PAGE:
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May 29, 2015

Breakfast of Champions


Pig brains wait on platters in a fridge at He Wang Shi Chuan Chuan Xiang Huo Guo, a skewer-style hotpot restaurant. - There Will Be Spice Roads & Kingdoms

Posted by gerardvanderleun at May 29, 2015 7:01 PM. This is an entry on the sideblog of American Digest: Check it out.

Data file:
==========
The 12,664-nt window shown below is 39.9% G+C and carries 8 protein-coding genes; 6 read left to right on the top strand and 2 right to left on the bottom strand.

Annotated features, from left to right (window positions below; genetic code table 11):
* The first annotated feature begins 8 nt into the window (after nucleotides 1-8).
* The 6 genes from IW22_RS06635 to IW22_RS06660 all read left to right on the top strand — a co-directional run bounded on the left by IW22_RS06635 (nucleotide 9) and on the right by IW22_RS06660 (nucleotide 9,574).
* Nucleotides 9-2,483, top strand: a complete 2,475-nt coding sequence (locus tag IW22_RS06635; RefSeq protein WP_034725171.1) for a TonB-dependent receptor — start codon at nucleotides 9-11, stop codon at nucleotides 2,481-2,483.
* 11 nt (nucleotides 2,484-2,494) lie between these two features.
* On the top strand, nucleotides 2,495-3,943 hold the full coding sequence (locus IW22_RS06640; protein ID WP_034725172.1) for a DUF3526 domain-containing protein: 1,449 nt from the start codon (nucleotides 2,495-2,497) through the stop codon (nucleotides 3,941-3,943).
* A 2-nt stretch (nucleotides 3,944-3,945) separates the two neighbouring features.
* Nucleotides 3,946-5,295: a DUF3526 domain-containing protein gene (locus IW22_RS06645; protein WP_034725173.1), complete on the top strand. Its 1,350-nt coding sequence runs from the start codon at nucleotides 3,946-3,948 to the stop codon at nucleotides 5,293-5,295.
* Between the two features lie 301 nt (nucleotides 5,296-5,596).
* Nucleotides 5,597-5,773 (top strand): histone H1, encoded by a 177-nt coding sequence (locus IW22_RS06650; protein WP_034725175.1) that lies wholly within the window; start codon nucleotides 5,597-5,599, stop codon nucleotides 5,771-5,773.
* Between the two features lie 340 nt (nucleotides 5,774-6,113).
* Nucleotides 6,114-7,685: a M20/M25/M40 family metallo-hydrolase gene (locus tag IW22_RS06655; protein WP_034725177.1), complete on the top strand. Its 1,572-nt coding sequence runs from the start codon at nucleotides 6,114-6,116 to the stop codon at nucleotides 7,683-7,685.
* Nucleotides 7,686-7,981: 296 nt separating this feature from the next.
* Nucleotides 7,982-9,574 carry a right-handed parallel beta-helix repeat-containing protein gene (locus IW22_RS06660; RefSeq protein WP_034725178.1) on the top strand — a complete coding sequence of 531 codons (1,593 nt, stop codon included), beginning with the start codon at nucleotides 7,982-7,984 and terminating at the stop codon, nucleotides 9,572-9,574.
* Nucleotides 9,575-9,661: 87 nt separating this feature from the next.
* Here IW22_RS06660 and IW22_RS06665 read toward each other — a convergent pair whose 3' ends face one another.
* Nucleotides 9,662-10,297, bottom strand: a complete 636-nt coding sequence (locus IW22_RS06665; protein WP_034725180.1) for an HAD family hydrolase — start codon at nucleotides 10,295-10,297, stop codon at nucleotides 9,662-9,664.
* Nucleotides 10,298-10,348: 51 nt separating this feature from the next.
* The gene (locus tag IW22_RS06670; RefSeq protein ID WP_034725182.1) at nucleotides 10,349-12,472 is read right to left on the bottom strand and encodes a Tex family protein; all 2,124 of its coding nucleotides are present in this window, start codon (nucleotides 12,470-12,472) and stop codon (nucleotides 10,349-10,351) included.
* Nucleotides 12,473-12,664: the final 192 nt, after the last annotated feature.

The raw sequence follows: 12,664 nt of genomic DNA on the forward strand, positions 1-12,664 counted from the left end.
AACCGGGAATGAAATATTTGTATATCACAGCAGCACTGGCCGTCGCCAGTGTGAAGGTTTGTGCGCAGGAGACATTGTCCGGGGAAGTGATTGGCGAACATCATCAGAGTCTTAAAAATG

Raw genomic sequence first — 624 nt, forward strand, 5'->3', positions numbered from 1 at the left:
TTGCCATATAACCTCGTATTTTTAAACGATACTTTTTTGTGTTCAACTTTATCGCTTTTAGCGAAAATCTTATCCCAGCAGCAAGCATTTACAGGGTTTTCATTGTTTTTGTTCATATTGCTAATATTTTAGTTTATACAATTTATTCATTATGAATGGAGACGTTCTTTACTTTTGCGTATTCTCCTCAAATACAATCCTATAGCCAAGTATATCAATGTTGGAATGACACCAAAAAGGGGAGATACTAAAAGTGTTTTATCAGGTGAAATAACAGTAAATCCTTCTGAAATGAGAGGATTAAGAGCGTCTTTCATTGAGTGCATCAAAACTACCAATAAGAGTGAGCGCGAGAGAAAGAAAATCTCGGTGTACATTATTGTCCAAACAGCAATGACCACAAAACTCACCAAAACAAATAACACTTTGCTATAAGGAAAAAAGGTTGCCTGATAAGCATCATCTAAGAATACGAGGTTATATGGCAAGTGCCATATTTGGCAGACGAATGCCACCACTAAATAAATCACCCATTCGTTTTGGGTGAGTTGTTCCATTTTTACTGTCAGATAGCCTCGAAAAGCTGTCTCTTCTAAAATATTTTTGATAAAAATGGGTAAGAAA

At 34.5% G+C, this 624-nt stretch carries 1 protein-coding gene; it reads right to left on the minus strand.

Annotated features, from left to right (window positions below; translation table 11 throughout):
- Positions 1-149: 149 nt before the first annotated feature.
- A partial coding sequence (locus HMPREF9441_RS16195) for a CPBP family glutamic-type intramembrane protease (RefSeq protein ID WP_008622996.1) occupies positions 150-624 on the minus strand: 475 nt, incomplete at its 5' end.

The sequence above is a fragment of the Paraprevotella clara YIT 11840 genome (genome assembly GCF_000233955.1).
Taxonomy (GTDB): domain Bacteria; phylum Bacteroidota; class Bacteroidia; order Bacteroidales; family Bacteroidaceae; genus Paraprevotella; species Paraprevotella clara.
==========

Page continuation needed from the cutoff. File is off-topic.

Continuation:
Your Say

That's awfully disgusting.

Posted by: pbird [TypeKey Profile Page] at May 30, 2015 7:13 AM

From Foxfire 1: